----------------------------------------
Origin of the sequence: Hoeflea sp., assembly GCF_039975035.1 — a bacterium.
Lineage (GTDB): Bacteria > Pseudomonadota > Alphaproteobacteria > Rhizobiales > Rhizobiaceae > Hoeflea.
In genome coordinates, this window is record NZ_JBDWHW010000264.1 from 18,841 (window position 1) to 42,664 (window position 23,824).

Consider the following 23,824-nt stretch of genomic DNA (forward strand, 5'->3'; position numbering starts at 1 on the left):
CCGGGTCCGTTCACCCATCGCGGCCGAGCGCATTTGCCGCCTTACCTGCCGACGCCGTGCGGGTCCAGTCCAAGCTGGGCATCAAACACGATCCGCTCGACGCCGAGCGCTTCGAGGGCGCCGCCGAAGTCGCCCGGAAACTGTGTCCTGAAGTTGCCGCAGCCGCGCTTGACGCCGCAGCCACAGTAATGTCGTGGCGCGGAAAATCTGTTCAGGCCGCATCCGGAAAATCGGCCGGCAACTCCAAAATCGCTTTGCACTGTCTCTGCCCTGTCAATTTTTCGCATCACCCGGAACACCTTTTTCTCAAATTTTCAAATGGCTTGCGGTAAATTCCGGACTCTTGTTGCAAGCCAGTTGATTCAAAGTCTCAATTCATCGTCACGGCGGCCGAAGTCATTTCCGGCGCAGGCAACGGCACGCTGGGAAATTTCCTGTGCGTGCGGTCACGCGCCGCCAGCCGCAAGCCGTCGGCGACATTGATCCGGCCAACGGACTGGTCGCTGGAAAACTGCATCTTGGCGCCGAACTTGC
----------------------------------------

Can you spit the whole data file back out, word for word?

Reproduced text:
Origin of the sequence: Hoeflea sp., assembly GCF_039975035.1 — a bacterium.
Lineage (GTDB): Bacteria > Pseudomonadota > Alphaproteobacteria > Rhizobiales > Rhizobiaceae > Hoeflea.
In genome coordinates, this window is record NZ_JBDWHW010000264.1 from 18,841 (window position 1) to 42,664 (window position 23,824).

Consider the following 23,824-nt stretch of genomic DNA (forward strand, 5'->3'; position numbering starts at 1 on the left):
CCGGGTCCGTTCACCCATCGCGGCCGAGCGCATTTGCCGCCTTACCTGCCGACGCCGTGCGGGTCCAGTCCAAGCTGGGCATCAAACACGATCCGCTCGACGCCGAGCGCTTCGAGGGCGCCGCCGAAGTCGCCCGGAAACTGTGTCCTGAAGTTGCCGCAGCCGCGCTTGACGCCGCAGCCACAGTAATGTCGTGGCGCGGAAAATCTGTTCAGGCCGCATCCGGAAAATCGGCCGGCAACTCCAAAATCGCTTTGCACTGTCTCTGCCCTGTCAATTTTTCGCATCACCCGGAACACCTTTTTCTCAAATTTTCAAATGGCTTGCGGTAAATTCCGGACTCTTGTTGCAAGCCAGTTGATTCAAAGTCTCAATTCATCGTCACGGCGGCCGAAGTCATTTCCGGCGCAGGCAACGGCACGCTGGGAAATTTCCTGTGCGTGCGGTCACGCGCCGCCAGCCGCAAGCCGTCGGCGACATTGATCCGGCCAACGGACTGGTCGCTGGAAAACTGCATCTTGGCGCCGAACTTGC